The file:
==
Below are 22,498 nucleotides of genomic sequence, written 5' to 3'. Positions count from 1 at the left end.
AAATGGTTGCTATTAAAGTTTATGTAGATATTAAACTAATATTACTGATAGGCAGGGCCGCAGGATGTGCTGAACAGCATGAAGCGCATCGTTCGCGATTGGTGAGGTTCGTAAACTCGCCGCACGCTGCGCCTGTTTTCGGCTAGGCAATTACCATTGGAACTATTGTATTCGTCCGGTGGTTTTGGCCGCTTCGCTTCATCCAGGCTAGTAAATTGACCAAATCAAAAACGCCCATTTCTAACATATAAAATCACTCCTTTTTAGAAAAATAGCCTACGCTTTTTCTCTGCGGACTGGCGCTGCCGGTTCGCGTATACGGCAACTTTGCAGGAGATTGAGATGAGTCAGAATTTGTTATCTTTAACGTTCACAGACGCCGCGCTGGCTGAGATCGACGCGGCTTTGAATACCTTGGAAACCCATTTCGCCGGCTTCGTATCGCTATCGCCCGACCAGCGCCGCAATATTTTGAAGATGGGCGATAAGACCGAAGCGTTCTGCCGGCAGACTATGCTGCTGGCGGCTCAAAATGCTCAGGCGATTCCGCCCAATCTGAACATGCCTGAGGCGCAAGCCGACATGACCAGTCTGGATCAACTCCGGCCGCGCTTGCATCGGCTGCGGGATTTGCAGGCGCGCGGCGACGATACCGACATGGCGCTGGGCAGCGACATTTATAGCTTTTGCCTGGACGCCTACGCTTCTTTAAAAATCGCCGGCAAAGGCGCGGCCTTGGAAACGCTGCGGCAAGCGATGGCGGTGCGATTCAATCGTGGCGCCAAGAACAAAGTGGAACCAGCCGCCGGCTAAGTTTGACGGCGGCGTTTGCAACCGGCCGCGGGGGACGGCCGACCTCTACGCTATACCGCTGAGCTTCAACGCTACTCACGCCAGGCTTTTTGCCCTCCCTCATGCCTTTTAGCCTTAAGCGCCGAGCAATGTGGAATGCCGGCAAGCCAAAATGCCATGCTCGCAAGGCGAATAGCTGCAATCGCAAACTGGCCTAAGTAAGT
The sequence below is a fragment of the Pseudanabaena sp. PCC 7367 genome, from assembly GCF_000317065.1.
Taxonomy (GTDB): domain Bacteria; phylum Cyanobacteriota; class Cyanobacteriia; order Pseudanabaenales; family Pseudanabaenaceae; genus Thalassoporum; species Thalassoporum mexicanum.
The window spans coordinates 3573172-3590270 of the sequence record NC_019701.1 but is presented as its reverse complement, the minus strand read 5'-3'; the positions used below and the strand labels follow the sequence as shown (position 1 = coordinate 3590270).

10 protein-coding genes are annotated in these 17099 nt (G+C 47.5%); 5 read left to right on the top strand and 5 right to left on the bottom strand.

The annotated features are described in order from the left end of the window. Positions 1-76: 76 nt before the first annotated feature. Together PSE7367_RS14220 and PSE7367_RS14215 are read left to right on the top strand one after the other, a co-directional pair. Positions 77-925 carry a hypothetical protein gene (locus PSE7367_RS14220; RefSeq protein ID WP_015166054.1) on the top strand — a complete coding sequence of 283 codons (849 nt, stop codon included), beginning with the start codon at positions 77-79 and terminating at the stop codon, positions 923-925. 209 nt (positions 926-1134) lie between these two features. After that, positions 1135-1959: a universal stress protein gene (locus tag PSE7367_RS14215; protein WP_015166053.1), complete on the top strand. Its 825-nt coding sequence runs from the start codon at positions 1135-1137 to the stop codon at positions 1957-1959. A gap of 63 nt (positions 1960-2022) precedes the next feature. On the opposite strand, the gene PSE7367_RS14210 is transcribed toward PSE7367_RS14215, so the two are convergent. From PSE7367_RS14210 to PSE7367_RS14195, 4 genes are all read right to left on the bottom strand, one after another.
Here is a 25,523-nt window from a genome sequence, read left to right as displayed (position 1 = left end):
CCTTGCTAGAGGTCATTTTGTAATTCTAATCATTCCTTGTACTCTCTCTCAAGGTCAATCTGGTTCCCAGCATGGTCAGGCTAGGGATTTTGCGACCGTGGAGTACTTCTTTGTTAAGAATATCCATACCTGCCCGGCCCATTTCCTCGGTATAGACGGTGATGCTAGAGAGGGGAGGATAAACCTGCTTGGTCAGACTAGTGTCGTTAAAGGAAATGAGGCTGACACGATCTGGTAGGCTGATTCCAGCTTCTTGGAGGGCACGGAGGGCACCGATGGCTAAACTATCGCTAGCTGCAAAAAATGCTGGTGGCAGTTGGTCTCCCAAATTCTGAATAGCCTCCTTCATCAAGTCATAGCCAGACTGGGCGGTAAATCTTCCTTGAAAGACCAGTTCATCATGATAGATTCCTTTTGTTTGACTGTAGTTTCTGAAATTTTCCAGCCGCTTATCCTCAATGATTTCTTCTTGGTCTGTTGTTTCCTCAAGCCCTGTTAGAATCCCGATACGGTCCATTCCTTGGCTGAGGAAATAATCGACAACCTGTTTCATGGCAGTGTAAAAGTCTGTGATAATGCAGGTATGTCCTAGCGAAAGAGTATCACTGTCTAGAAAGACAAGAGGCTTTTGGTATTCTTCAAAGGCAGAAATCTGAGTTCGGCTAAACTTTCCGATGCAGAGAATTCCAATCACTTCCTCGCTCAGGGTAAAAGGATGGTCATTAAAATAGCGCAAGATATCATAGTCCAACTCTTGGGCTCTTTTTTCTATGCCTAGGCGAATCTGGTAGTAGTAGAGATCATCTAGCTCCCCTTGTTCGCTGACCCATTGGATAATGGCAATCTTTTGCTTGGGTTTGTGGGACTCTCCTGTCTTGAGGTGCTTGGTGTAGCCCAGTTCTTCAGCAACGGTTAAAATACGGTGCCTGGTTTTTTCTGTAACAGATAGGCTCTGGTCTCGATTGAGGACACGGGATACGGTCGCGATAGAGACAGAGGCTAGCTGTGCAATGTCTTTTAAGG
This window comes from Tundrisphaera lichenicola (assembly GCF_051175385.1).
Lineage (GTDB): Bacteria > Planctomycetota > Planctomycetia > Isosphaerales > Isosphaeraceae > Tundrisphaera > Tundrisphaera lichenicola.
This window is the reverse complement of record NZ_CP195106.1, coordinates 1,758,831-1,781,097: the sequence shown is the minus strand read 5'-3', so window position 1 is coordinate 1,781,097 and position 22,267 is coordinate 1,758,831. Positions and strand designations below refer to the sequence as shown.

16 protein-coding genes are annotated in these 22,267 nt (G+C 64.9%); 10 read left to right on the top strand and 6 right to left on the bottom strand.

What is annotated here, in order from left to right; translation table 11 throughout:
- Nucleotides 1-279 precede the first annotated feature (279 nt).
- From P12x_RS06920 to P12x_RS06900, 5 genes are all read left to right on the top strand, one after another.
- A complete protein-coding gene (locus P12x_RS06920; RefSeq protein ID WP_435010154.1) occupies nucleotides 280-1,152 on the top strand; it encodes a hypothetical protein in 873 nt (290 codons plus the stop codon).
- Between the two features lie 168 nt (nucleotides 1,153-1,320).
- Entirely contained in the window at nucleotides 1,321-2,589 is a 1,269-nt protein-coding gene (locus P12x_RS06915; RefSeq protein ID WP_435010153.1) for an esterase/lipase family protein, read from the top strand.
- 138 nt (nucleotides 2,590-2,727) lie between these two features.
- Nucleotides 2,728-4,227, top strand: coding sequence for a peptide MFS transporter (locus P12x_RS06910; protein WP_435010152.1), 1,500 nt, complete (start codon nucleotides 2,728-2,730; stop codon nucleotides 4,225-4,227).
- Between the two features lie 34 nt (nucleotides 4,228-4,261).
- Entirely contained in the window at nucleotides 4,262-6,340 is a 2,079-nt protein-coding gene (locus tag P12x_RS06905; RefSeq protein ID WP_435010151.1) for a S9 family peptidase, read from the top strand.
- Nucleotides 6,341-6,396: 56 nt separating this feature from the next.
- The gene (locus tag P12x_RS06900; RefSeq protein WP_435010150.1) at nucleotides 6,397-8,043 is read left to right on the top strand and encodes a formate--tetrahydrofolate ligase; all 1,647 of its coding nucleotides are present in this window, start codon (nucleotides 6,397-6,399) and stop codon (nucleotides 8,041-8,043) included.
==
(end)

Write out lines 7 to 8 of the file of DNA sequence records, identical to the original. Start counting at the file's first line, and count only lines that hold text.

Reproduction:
The annotated features are described in order from the left end of the window. Positions 1-76: 76 nt before the first annotated feature. Together PSE7367_RS14220 and PSE7367_RS14215 are read left to right on the top strand one after the other, a co-directional pair. Positions 77-925 carry a hypothetical protein gene (locus PSE7367_RS14220; RefSeq protein ID WP_015166054.1) on the top strand — a complete coding sequence of 283 codons (849 nt, stop codon included), beginning with the start codon at positions 77-79 and terminating at the stop codon, positions 923-925. 209 nt (positions 926-1134) lie between these two features. After that, positions 1135-1959: a universal stress protein gene (locus tag PSE7367_RS14215; protein WP_015166053.1), complete on the top strand. Its 825-nt coding sequence runs from the start codon at positions 1135-1137 to the stop codon at positions 1957-1959. A gap of 63 nt (positions 1960-2022) precedes the next feature. On the opposite strand, the gene PSE7367_RS14210 is transcribed toward PSE7367_RS14215, so the two are convergent. From PSE7367_RS14210 to PSE7367_RS14195, 4 genes are all read right to left on the bottom strand, one after another.
Here is a 25,523-nt window from a genome sequence, read left to right as displayed (position 1 = left end):